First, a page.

The British Government: The Political Party System
The British Government: A Brief Overview
Information courtesy of The British Information Services
The political party system is an essential element in the working of the British
constitution. The present system depends upon the existence of organized
political parties, each of which presents its policies to the electorate
for approval. The parties are not registered or formally recognized in law,
but in practice most candidates in elections, and almost all winning candidates,
belong to one of the main parties.
Since 1945, either the Conservative
Party, whose origins go back to the eighteenth century, or the Labour
Party, which emerged in the last decade of the nineteenth century,
has held power. A new party - the Liberal Democrats - was formed in 1988 when the Liberal Party, which traced its origins to the eighteenth century, merged with the Social Democratic
Party (formed in 1981). These three parties accounted for over 90% of the
winning candidates in general elections held in 1992.
Other parties include two nationalist parties, Plaid
Cymru (founded in Wales in 1925) and the Scottish National Party
(founded in 1934). In Northern Ireland there are a number of parties. They
include the Ulster Unionist Party, formed in the early part of this century; the Democratic Unionist Party,
founded in 1971 by a group which broke away from the Ulster Unionists; and
the Social Democratic and Labour Party, founded in 1970.
Since 1945 eight general elections have been won by the Conservative Party
and six by the Labout Party; the great majority of members of the House
of Commons have belonged to one of these two parties.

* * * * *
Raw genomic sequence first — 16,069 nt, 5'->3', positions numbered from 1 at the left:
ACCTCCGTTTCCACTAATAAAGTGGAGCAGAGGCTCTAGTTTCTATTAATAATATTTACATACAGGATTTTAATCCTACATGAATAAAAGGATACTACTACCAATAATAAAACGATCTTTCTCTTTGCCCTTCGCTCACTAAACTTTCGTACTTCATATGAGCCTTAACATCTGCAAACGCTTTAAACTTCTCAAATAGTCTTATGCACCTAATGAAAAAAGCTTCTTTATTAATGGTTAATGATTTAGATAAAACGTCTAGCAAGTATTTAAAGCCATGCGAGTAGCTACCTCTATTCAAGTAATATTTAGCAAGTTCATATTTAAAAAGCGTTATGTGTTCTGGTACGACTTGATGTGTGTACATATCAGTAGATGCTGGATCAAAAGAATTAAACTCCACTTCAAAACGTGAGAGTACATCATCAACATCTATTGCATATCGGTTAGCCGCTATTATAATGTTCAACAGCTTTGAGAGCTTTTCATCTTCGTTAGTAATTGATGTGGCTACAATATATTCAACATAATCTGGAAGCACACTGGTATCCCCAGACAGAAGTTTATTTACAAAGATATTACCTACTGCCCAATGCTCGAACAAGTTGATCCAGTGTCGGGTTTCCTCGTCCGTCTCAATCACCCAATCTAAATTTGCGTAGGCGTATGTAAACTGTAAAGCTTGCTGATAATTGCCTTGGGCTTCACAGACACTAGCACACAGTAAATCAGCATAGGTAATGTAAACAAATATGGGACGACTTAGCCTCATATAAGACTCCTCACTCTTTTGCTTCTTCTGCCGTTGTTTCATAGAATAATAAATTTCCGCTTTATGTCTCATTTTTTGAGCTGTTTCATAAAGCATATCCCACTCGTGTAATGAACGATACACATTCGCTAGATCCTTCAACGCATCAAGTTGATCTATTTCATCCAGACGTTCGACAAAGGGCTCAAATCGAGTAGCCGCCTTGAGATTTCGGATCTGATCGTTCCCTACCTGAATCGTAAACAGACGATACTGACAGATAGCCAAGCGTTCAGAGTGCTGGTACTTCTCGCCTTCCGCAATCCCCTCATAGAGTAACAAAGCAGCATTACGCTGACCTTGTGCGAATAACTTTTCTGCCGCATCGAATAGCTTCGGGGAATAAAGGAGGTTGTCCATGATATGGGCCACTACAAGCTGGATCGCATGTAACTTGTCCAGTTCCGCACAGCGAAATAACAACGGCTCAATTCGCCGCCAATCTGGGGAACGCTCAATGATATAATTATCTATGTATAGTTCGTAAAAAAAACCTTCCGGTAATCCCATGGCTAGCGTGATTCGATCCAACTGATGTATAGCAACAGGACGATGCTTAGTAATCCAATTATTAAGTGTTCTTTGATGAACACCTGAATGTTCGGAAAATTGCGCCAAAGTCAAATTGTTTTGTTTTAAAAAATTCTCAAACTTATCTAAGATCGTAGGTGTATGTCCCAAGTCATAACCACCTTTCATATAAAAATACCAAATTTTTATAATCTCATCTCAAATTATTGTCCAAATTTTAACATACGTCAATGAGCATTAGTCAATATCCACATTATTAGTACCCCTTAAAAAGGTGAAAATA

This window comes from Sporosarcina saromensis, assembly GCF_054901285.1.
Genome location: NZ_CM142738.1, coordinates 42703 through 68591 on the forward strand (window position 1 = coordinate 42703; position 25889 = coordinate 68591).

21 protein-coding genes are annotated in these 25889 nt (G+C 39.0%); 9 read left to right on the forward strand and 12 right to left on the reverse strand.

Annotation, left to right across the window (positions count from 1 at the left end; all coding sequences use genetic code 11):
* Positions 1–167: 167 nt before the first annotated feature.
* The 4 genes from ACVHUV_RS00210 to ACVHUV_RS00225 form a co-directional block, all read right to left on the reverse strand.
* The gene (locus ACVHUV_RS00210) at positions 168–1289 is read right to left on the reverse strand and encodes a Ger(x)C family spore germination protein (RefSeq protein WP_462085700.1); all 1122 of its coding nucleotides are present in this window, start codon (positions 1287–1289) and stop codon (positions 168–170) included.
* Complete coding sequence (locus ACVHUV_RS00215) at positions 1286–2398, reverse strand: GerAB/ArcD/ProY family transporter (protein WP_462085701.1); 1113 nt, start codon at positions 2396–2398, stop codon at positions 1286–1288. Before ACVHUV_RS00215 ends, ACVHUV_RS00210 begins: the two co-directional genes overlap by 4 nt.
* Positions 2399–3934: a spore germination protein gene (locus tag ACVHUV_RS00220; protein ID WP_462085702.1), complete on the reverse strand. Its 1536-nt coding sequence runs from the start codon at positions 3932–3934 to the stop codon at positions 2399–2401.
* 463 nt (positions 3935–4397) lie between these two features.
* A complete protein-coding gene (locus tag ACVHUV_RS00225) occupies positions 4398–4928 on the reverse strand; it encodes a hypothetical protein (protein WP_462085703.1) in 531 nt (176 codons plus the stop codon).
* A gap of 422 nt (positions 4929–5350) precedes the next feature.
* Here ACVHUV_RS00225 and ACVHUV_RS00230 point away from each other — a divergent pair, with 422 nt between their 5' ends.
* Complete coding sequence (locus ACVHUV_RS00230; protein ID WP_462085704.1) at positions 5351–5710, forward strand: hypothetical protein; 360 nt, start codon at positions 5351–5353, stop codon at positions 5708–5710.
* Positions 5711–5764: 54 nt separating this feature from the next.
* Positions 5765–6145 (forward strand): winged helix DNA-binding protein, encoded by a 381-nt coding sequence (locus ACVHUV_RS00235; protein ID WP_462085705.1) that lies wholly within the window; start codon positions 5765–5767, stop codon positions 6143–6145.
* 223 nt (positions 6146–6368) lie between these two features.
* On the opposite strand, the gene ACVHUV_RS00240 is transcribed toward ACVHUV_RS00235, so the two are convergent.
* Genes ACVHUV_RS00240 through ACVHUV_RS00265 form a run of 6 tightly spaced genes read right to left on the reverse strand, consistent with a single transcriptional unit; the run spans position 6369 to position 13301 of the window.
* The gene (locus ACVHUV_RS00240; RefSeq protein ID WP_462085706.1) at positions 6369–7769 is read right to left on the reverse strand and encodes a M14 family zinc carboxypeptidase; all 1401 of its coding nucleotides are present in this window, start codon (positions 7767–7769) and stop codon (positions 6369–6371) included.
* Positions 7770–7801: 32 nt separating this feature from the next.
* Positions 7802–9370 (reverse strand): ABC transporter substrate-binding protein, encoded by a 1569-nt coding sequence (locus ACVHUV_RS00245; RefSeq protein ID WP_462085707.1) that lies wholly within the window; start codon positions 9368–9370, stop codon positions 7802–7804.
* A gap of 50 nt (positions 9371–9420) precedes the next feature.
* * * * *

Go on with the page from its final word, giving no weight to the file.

The party which wins most seats, although not necessarily the most votes,
at a general election, or which has the support of a majority of members
in the House of Commons, usually forms the Government. By tradition, the
leader of the majority party is asked by the Sovereign to form a government.
About 100 of its members in the House of Commons and the House of Lords
receive ministerial appointments, including appointment to the Cabinet on
the advice of the Prime Minister. The largest minority party becomes the
official Opposition, with its own leader and 'shadow cabinet'.
The Party System in Parliament
Leaders of the Government and Opposition sit on the front benches on either
side of the Commons chamber with their supporters - the backbenchers - sitting behind them. Similar arrangements for the parties also apply
to the House of Lords; however, Lords who do not wish to be associated with
any political party may sit on the 'cross benches'.
The effectiveness of the party system in Parliament rests largely on the
relationship between the Government and the opposition parties. Depending
on the relative strengths of the parties in the House of Commons, the Opposition
may seek to overthrow the Government by defeating it in a vote on a 'matter
of confidence'. In general, however, its aims are:
1. to contribute to the formulation of policy and legislation by constructive